Australia has only said sorry for the Stolen Generations. There is still so much to say sorry for: Stolen land, Stolen Wages, no Treaty or Treaties, Aboriginal Deaths in Custody and the list goes on. We have not matured enough as a nation to set aside significant dates to mourn, celebrate and apologise. Let’s set aside 26th January as a National Day of Mourning and change the date of Australia Day – this would truly be an act of Reconciliation. Let’s do this as the church and have the government catch up to us. If the hope for Reconciliation lies with the Millennials, these are some of the first steps that need to be taken.

Millennials want to change the world. I want to change the world by changing Australia. Let’s really talk about Reconciliation. It troubles me that so few Australians even know what the Barunga Statement is. When Bob Hawke hung the Statement in Parliament House, he gave this advice:

(If) you want to proudly to take Australia into the 21st Century there is no chance that you’re going to be able to do that unless you do have a reconciliation. Personally I would like to see that embodied in a document. I think it is infinitely more preferable that we have the courage to do that. But it is also true that the document itself, in one sense, is not the important thing. The important thing is what’s in our minds and in our hearts. (Transcript of Speech, 20th December 1991).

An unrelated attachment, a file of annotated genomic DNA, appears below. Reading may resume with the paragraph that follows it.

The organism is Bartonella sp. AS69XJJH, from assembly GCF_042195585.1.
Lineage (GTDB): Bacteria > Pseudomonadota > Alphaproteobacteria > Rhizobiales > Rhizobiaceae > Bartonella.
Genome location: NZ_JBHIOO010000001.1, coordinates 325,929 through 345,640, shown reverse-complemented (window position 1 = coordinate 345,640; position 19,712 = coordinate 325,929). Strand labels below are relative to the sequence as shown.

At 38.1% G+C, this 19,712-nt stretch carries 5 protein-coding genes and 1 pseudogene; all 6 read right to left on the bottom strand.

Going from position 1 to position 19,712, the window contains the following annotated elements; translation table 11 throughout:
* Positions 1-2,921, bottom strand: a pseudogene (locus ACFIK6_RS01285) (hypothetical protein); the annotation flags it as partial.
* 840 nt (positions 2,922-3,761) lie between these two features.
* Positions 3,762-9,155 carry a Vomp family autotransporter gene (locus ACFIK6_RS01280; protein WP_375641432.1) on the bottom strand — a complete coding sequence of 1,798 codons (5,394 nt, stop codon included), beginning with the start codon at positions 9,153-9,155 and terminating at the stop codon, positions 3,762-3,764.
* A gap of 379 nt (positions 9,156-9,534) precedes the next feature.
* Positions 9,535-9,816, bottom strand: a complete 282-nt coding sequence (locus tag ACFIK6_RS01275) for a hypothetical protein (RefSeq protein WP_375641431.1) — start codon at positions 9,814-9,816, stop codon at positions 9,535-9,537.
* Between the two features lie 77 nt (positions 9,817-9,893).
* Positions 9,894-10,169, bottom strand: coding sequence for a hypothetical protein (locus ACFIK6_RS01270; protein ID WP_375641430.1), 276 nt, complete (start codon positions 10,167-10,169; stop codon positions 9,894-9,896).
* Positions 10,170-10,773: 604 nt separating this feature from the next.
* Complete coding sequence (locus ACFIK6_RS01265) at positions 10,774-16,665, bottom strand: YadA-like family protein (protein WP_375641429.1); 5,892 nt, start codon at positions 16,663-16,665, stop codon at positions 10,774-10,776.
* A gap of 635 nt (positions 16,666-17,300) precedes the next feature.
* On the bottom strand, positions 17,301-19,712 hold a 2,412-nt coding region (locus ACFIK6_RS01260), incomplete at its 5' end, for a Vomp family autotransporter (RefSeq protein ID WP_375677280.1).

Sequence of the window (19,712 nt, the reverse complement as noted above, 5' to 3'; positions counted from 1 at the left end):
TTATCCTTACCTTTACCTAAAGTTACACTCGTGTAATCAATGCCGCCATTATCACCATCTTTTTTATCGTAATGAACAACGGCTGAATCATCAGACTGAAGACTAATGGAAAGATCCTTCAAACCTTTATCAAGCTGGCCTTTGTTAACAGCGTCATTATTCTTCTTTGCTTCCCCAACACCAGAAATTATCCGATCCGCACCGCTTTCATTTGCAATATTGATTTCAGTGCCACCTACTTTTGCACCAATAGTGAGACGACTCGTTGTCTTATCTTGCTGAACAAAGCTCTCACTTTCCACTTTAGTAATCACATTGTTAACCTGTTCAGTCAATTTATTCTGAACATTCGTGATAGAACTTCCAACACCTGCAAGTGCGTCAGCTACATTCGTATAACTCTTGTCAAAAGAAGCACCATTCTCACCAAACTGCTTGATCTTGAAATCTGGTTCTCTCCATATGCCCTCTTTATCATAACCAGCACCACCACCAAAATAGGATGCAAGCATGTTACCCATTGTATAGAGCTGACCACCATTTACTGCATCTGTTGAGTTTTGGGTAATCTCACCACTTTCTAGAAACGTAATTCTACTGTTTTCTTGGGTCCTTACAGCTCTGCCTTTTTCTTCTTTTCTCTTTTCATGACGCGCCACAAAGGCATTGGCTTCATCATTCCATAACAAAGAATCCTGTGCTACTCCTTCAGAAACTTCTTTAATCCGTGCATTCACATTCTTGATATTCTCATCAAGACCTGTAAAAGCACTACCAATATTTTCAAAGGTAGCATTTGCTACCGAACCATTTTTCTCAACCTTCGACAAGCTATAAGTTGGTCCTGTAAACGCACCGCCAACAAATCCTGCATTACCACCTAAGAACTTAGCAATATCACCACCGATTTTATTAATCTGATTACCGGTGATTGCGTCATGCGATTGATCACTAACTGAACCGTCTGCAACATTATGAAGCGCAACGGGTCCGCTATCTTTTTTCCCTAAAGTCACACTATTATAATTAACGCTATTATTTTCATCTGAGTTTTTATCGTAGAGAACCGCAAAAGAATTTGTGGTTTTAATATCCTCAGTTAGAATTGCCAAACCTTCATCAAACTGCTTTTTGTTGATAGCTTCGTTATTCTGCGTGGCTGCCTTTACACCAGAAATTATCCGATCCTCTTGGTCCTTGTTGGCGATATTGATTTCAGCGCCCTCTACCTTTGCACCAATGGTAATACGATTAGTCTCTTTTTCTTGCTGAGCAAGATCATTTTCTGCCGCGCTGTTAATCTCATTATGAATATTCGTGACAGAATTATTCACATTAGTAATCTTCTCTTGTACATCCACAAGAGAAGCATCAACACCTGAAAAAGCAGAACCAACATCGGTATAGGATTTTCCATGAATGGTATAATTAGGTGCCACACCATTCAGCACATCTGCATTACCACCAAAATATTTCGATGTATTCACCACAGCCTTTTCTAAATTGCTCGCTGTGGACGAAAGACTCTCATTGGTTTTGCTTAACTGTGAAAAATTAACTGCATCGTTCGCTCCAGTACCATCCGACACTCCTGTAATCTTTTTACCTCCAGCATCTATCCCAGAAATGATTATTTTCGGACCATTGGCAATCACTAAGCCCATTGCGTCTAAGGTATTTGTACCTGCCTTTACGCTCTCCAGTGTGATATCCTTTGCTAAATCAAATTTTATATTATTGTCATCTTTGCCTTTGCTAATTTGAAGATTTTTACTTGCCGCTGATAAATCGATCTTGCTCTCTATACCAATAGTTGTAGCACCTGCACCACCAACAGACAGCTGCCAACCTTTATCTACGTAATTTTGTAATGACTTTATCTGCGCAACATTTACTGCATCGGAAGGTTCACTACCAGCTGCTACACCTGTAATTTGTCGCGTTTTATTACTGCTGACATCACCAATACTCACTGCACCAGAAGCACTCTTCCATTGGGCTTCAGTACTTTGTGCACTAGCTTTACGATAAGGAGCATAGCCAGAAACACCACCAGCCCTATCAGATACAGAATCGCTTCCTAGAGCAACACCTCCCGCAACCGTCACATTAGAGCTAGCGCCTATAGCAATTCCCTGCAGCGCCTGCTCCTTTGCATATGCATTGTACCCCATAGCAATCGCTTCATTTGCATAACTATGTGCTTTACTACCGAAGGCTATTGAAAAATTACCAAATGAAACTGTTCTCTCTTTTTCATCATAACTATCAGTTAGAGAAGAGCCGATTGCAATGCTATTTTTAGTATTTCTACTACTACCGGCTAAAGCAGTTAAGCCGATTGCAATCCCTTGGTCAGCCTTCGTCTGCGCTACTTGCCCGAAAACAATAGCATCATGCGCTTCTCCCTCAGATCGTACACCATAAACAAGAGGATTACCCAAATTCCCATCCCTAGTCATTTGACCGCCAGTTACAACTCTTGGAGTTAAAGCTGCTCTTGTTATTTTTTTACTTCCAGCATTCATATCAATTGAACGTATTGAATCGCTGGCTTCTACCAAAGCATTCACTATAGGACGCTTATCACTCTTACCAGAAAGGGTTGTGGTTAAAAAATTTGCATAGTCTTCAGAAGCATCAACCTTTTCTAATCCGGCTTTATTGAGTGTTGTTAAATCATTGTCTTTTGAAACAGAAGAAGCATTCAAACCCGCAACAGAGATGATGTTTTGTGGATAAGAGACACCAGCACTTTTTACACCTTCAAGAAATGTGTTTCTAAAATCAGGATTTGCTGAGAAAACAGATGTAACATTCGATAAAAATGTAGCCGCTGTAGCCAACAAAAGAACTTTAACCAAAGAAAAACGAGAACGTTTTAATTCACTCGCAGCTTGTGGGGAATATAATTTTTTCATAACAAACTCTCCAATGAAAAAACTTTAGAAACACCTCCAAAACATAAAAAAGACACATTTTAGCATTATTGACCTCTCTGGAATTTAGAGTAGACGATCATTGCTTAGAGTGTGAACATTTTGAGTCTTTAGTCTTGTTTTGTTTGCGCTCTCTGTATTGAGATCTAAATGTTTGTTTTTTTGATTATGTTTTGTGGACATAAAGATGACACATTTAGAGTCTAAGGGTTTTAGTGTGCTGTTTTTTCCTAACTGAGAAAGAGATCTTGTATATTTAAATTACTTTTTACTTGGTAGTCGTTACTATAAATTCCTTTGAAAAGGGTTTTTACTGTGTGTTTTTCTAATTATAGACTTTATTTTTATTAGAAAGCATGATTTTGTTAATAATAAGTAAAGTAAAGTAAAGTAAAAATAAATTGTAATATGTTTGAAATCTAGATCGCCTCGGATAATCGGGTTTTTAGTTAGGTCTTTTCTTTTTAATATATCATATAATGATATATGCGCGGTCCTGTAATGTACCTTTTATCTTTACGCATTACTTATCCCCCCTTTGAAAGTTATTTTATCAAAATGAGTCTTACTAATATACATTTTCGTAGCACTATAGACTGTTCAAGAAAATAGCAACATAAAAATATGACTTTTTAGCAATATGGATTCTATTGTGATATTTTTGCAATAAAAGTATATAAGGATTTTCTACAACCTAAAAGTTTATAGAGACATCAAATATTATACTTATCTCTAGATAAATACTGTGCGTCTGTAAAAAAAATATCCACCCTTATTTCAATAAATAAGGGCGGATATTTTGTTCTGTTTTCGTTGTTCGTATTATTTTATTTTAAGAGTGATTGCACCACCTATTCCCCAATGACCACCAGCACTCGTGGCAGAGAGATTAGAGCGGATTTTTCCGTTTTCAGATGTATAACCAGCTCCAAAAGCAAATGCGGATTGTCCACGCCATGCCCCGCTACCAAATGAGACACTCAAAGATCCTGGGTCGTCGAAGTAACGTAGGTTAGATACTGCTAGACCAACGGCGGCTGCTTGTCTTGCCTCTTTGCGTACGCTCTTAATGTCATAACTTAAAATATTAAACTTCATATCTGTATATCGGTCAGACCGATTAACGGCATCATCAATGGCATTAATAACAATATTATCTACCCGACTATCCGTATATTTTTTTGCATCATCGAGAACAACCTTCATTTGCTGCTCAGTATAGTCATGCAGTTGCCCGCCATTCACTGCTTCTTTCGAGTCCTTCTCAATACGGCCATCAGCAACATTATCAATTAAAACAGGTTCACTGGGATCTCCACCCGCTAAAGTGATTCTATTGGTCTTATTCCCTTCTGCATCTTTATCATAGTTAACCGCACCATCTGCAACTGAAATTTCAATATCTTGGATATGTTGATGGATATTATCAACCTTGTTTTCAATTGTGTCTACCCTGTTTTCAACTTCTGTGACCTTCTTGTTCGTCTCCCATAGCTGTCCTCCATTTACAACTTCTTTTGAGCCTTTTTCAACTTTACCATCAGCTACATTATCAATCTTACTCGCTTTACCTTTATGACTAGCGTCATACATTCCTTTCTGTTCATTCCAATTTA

Though I believe the Millennials can more easily and readily open their minds and their hearts, the same call extends to all followers of Jesus, of all generations, to open their minds and hearts to Jesus, to listen to his prompting, to learn and to love Aboriginal peoples. As Justin Bieber sang, ‘Is it too late now to say sorry?’ (from the 2015 album, Purpose). My hope is that it is not too late for the Millennials; indeed, there is great hope that Millennials will help to bring about Reconciliation. My prayer, therefore, is that they will commit and invest their passion, energy and time into building a lifelong friendship between Aboriginal and Non-Aboriginal peoples. Yet the truth is that, ultimately, hope for Reconciliation lies with a multi-generational approach – and what better multi-generational structure than the church?

Brooke Prentis is an Aboriginal Christian Leader who is a descendant of the Waka Waka peoples. She is the Aboriginal spokesperson for Common Grace and the Coordinator of the Grasstree Gathering. Brooke is a community pastor, speaker, writer and advocate who has a vision 'to build an Australia built on truth, justice, love and hope’.

This article first appeared in Zadok Perspectives, No. 137, Summer 2017, pp.19-21. You can subscribe to Zadok Perspectives, Ethos’ quarterly print magazine, here.